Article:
Menopause is the time when women naturally stop having menstrual periods. This happens due to ovaries stop making estrogen. Estrogen is a hormone that helps control the menstrual cycle. Although this condition is a normal part of the aging process, it can also increase the risk of developing certain other risk problems, including weak bones (osteoporosis) and cardiac disease.
When does menopause occur?
Menstruation comes to an end, typically in the late 40s or early 50s.A woman who hasn't had periods for a year is considered menopausal. Menopausal transition usually lasts about seven years but can be as long as 14 years. There are several lifestyle factors that can affect the menopause transition, such as smoking, one's age of onset, and race and ethnicity. Menopause that happens before the age of 40 is known as premature menopause where else. Menopause happens between 40 and 45 is called early menopause. Approximately 5% of women naturally experience early menopause.
Menopause transition stages:
PERIMENOPAUSE: It begins several years before a woman's last period. When hormone levels begin to change, women may experience irregular, shorter/longer, heavier or lighter menstrual cycles than usual, and spacing between periods might change. It is also possible for women to experience hot flashes and other changes during this phase. Women can experience perimenopause as early as age 40, but on average it begins around age 47.
MENOPAUSE: Women reach menopause after a year since their last period. It means that women have not experienced any bleeding or spotting for 12 months. Typically occurs around the age 51.
POSTMENOPAUSE: After menopause, women enter post-menopause. Hormone levels remain low and women are no longer able to get pregnant or have monthly menstrual cycles.
What are the signs of menopause?
Most women will experience symptoms of menopause, and many women who are still having periods will also experience early symptoms of menopause. Menopausal symptoms can start from months or even years before periods stop and can last for years after.
Changes in the menstrual cycle is a common sign of perimenopause. Menstrual cycles may become longer than usual or become shorter. Women may begin to skip periods. Bleeding abnormalities may indicate menopause symptoms. Bleeding flow may become lighter or heavier. Although changes in menstrual bleeding are normal during perimenopause, women should still report them to their healthcare professional.
A few women have no symptoms during the perimenopause stage, while others have only mild symptoms. There are others who have many symptoms that can be quite severe.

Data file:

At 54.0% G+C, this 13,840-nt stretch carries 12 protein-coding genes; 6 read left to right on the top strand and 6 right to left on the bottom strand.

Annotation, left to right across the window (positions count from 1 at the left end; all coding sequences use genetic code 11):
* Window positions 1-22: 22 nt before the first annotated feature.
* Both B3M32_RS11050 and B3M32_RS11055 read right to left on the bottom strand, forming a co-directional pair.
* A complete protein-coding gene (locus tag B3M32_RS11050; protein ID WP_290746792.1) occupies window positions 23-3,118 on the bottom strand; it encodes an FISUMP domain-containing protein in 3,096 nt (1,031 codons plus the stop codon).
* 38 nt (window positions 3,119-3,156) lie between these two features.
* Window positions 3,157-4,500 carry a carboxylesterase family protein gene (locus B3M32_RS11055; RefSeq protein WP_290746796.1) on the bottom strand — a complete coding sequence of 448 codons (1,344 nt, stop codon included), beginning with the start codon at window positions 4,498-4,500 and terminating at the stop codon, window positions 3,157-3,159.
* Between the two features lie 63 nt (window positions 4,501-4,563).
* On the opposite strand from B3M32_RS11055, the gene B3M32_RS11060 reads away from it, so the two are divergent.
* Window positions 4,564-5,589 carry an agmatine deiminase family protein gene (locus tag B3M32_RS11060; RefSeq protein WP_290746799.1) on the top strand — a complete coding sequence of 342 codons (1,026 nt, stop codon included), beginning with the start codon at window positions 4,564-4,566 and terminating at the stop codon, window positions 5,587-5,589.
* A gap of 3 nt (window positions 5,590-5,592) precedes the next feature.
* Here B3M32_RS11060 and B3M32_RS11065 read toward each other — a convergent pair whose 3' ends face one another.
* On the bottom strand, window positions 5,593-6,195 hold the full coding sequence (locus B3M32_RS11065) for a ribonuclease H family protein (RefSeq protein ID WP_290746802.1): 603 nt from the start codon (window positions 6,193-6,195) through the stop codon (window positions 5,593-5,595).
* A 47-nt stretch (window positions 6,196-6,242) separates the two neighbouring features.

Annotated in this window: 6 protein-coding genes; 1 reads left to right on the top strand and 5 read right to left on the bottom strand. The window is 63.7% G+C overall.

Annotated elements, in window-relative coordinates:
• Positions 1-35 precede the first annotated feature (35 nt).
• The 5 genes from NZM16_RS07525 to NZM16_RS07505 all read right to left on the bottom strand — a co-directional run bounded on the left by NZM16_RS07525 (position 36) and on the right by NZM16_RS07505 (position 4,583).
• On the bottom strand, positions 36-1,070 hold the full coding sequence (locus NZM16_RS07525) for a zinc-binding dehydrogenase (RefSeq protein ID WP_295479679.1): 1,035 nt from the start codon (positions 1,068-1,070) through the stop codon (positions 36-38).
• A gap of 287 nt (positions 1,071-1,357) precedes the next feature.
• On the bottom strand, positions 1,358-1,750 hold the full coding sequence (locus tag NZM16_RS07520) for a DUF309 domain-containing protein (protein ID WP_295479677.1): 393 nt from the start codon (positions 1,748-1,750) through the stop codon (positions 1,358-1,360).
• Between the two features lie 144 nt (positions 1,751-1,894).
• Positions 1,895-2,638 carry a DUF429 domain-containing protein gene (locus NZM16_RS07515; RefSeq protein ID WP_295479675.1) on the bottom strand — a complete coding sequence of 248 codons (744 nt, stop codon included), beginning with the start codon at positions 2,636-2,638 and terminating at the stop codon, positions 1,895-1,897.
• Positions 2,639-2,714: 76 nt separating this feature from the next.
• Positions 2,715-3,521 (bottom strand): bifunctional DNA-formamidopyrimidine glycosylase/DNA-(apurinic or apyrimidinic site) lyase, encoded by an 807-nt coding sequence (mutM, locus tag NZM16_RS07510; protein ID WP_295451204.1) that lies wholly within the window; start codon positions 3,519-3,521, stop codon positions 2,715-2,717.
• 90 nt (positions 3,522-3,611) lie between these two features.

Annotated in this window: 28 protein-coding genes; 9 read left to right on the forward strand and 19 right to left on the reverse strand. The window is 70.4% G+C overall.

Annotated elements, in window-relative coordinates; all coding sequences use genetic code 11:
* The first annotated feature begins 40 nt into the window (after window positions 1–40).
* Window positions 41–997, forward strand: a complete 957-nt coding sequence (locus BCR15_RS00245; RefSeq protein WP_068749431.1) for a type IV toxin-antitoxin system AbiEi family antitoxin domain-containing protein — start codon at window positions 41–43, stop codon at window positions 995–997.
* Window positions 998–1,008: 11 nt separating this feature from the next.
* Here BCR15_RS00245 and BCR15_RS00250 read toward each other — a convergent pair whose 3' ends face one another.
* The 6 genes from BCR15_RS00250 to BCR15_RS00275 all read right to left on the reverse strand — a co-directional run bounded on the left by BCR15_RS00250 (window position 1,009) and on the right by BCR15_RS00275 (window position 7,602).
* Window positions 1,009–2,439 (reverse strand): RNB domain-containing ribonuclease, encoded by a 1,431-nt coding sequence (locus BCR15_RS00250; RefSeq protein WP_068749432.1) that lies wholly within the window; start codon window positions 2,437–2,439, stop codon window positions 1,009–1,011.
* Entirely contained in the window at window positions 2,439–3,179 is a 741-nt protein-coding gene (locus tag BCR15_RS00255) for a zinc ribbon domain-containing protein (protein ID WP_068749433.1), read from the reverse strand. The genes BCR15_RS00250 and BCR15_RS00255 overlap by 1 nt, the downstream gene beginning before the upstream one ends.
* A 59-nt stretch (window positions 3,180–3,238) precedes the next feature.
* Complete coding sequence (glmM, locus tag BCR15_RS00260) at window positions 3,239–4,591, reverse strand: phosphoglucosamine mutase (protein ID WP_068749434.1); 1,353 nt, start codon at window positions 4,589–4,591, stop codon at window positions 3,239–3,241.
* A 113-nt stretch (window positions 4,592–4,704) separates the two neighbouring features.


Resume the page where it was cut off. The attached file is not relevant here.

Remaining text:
Common signs and symptoms include the following:
Vaginal dryness and discomfort
Hot flashes (sweating, red patches to form on the skin )
Sleep disturbances (anxiety, night sweats, an increased need to urinate )
Emotional changes ( Depression, anxiety, and low mood )
Physical changes (weight gain, Breast reduction and urinary incontinence )
Increased Health Risks After Menopause
The most significant danger women face after menopause is actually heart disease. The reason is that estrogen helps keep blood vessels flexible, so blood contracts and expands to accommodate blood flow. Once estrogen levels fall, this benefit is lost. Before menopause, women’s bones are protected by estrogen, but after menopause bone loss will be rapid. Menopause also has an effect on a woman’s metabolism; it leads to increased weight. Urinary tract infection risk increases after menopause. Difficulty in controlling the bladder can begin in perimenopause and continue for years after.
Treatments and Care
It is possible to relieve the symptoms of perimenopause and menopause with hormone
therapy. In hormone therapy, estrogen is taken along with progestin, if you haven't had a
hysterectomy and still have a uterus. Estrogen plus progestin is often called 'combined
hormone therapy' or simply 'hormone therapy'. If you do not have a uterus, estrogen is given without progestin.
There are very good ways to treat menopausal symptoms, regardless of how you experience them. Because you are unique, your symptoms will be unique and your treatment will be unique. Hormone replacement therapy may be right for you. This is a decision that you and your health care provider can make together.